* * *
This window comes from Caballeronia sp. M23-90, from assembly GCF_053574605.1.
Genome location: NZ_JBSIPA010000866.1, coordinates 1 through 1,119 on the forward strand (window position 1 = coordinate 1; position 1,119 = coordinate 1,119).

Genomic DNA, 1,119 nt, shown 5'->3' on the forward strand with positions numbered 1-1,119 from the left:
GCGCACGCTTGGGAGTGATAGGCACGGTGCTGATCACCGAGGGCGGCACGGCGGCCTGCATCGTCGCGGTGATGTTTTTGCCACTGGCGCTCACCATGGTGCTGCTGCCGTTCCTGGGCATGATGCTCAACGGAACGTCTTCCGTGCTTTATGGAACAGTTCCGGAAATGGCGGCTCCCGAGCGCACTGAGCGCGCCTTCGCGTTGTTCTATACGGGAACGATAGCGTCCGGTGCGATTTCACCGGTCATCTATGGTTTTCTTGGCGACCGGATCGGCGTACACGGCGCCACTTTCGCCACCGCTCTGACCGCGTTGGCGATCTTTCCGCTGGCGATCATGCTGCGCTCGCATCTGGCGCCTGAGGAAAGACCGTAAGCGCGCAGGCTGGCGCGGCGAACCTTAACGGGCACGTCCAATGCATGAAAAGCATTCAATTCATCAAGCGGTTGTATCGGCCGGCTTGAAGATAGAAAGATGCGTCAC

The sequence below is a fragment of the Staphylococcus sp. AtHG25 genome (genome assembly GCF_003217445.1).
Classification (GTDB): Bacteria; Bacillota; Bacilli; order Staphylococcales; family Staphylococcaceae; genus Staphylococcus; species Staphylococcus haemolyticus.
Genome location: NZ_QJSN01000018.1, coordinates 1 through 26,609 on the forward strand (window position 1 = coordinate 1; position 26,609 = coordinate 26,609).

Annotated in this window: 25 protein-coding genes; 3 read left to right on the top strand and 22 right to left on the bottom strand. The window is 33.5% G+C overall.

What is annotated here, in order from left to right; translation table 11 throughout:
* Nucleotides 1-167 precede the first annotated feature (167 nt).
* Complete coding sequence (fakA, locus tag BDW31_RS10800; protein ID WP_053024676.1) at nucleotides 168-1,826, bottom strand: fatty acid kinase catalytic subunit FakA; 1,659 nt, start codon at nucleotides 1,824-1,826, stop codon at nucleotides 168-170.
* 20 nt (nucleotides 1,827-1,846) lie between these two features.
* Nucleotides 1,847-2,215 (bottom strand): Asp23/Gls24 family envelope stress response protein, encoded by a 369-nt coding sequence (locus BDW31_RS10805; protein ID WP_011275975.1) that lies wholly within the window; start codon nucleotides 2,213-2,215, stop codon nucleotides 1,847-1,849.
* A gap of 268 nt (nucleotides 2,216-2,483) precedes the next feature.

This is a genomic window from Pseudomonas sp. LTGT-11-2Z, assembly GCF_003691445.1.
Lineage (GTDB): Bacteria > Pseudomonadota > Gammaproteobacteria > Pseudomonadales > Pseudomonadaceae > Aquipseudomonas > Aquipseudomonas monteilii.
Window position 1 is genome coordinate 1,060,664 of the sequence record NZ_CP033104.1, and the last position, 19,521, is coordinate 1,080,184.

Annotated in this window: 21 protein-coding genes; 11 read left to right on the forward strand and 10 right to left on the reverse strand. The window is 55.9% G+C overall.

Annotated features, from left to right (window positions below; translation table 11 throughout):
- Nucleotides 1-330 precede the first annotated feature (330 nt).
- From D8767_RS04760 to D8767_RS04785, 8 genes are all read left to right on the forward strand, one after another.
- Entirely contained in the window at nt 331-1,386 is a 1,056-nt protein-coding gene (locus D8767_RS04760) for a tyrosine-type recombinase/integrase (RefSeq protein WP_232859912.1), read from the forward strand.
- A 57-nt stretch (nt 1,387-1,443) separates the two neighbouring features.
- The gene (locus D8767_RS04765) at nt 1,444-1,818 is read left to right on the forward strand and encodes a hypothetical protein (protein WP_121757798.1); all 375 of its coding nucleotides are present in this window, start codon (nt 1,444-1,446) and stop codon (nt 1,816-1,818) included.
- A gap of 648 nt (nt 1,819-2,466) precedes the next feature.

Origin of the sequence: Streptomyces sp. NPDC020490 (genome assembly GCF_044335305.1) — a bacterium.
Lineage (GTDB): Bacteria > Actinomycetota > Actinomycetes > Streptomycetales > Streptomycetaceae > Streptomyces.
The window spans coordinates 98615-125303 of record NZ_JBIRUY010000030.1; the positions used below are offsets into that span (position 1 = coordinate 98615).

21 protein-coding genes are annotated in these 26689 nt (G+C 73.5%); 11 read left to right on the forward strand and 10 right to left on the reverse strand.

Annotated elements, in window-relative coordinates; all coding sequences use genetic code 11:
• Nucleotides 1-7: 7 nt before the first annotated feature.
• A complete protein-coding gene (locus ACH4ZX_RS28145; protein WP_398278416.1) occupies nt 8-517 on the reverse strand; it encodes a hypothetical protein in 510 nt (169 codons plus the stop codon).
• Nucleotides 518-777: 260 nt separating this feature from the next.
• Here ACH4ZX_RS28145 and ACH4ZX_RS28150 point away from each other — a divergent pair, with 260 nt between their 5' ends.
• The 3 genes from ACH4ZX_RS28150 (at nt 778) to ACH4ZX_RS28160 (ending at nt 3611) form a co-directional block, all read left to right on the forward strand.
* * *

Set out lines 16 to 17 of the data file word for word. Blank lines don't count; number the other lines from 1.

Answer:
Lineage (GTDB): Bacteria > Pseudomonadota > Gammaproteobacteria > Pseudomonadales > Pseudomonadaceae > Aquipseudomonas > Aquipseudomonas monteilii.
Window position 1 is genome coordinate 1,060,664 of the sequence record NZ_CP033104.1, and the last position, 19,521, is coordinate 1,080,184.